Rotator Cuff Tears
What is the rotator cuff?
The rotator cuff is comprised of a group of tendons and muscles in the shoulder joint. The purpose of the rotator cuff is to connect the upper arm to the shoulder blade. The shoulder joint is used to rotate the arm in different directions; the rotator cuff helps to achieve that task while providing stability to the joint. View the Rotator Cuff printable information sheet here.
What is a rotator cuff tear?
A rotator cuff tear results from injury to, or weakening of, the tendons that connect the humerus (upper arm bone) to the scapula (shoulder blade). The damage to the tendons prevents them from properly attaching to the upper arm bone. A tear to the rotator cuff can prevent the shoulder joint from carrying out daily activities such as getting dressed or lifting groceries. Rotator cuff tears are common shoulder injuries.
The rotator cuff can be torn two different ways: partially or fully. A partial tear does not completely sever the tendon from the bone, but rather damages the tissue. A full-thickness tear, also known as a complete tear, causes the tendon to split into two pieces. When this happens,, the tendon may disconnect from the bone.
What are the symptoms of a rotator cuff tear?
Symptoms of a rotator cuff tear include:
- Weakness or tenderness in the shoulder
- Pain when lifting objects or laying on the affected shoulder
- Crackling sound in the joint
- Difficulty moving the joint in various directions
Many rotator cuff tears can develop gradually over the time due to wear and tear from every day activities or playing sports. Athletes who play baseball, football, tennis or swim are more prone to this type of injury.
Some tears can be sudden, resulting in a popping sound and intense pain. Falling on your shoulder or lifting heavy objects may cause such an abrupt tear. If you are experiencing symptoms, it is crucial to see your physician for a physical examination of your shoulder.
How is a rotator cuff tear diagnosed?
Rotator cuff tears cannot be diagnosed with one test alone. If you are experiencing symptoms and have recently suffered traumatic injury to your shoulder, you should make an appointment with your physician. Your physician will perform a physical examination of your shoulder and evaluate the strength, mobility and stability of your joint.
Specific tests such as X-rays or MRIs may be ordered to get a detailed image of the damage. In some cases, however, X-rays or MRIs alone will not show enough detail to make a proper diagnosis and special tests are needed, such as arthrograms. An arthrogram is a test similar an X-ray or MRI in which a special dye is injected into the joint to make more detail visible. Arthroscopic surgery is also a reliable method used to confirm a rotator cuff tear diagnosis. From there, if a tear is detected, it can be corrected with use of arthroscopy.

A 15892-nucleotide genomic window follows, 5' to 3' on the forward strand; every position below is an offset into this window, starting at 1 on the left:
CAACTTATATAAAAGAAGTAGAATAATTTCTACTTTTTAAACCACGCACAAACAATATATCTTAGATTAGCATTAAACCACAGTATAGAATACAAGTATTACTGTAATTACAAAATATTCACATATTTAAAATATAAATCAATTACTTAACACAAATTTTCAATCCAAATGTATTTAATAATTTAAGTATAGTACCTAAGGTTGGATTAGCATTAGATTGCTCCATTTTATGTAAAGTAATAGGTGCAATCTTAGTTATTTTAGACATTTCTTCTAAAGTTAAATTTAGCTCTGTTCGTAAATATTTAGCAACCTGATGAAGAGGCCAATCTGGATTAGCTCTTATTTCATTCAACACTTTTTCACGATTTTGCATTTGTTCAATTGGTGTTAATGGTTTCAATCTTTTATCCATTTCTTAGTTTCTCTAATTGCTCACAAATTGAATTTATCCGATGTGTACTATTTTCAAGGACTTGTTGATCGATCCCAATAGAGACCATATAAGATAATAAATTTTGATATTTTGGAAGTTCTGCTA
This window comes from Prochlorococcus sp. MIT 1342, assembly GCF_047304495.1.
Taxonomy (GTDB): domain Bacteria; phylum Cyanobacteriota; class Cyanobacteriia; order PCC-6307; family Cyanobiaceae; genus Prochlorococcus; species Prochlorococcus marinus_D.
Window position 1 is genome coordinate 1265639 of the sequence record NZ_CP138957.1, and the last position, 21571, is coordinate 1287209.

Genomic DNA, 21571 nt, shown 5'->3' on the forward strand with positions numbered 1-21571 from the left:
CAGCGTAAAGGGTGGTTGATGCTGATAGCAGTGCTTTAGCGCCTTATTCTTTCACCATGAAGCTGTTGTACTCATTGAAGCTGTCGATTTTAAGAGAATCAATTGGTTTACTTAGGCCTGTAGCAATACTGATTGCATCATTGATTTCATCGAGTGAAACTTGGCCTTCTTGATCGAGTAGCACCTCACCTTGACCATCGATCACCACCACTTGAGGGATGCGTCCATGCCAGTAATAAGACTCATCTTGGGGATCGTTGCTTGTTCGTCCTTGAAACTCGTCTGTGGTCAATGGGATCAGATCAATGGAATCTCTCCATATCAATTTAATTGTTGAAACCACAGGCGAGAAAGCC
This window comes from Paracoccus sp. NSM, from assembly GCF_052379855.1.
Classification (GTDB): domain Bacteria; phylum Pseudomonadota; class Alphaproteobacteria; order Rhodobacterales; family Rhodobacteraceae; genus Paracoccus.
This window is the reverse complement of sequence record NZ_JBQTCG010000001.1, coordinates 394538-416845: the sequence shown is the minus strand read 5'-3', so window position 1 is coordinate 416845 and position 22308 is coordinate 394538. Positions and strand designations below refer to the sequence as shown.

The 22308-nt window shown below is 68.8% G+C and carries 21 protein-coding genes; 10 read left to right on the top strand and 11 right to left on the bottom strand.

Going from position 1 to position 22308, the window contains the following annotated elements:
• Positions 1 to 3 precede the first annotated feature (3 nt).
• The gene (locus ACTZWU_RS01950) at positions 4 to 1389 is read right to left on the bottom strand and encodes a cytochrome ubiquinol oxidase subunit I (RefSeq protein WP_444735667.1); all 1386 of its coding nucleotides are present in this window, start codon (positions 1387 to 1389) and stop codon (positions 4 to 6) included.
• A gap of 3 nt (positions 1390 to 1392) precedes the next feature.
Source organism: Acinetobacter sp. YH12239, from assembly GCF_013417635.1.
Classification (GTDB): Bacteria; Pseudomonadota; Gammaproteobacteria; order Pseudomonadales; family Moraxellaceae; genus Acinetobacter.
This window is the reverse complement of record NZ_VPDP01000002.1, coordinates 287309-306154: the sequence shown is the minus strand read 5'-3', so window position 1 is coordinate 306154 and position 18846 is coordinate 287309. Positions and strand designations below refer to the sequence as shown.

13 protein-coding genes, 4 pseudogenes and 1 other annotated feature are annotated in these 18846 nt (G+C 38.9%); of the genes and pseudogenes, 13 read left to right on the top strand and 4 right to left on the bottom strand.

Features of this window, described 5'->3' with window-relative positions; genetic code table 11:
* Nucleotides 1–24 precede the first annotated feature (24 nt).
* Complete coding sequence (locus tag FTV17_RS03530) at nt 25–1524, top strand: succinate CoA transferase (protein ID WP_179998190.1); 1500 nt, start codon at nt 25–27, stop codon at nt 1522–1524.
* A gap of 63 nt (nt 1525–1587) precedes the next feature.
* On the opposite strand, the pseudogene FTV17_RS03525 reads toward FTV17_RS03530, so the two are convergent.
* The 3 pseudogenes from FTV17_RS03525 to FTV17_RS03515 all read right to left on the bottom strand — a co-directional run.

How is a rotator cuff tear treated?
Many doctors will first recommend noninvasive or nonsurgical methods to help correct a rotator cuff tear. Such methods include rest, reduction of physical activity, and use of anti-inflammatory medications. Physical therapy and strengthening exercises can help to restore function and stability to the shoulder joint. In some cases, steroid injections are recommended if physical therapy and anti-inflammatory medications are not successful.
If nonsurgical methods are not beneficial, your doctor may recommend surgery to correct the tear. Arthroscopy is a common surgical method used to correct a rotator cuff tear. Anesthesia is administered, commonly in the form of a regional nerve block. A light general anesthetic may also be administered to make you feel more comfortable and relaxed. An arthroscope is used to repair or remove the damaged tissue, as well as restore stability and reattach the damaged tendons to the shoulder joint.
Shoulder replacement is another surgical method that can be recommended to help correct a rotator cuff tear. This method is used for severe tears that cannot be corrected in any other way. For this surgical method, general anesthesia is used.
Many individuals may be referred to a physical therapy treatment plan after surgery to help restore strength and mobility to their shoulders. The duration of physical therapy will depend mostly on the type of surgery used to correct the tear.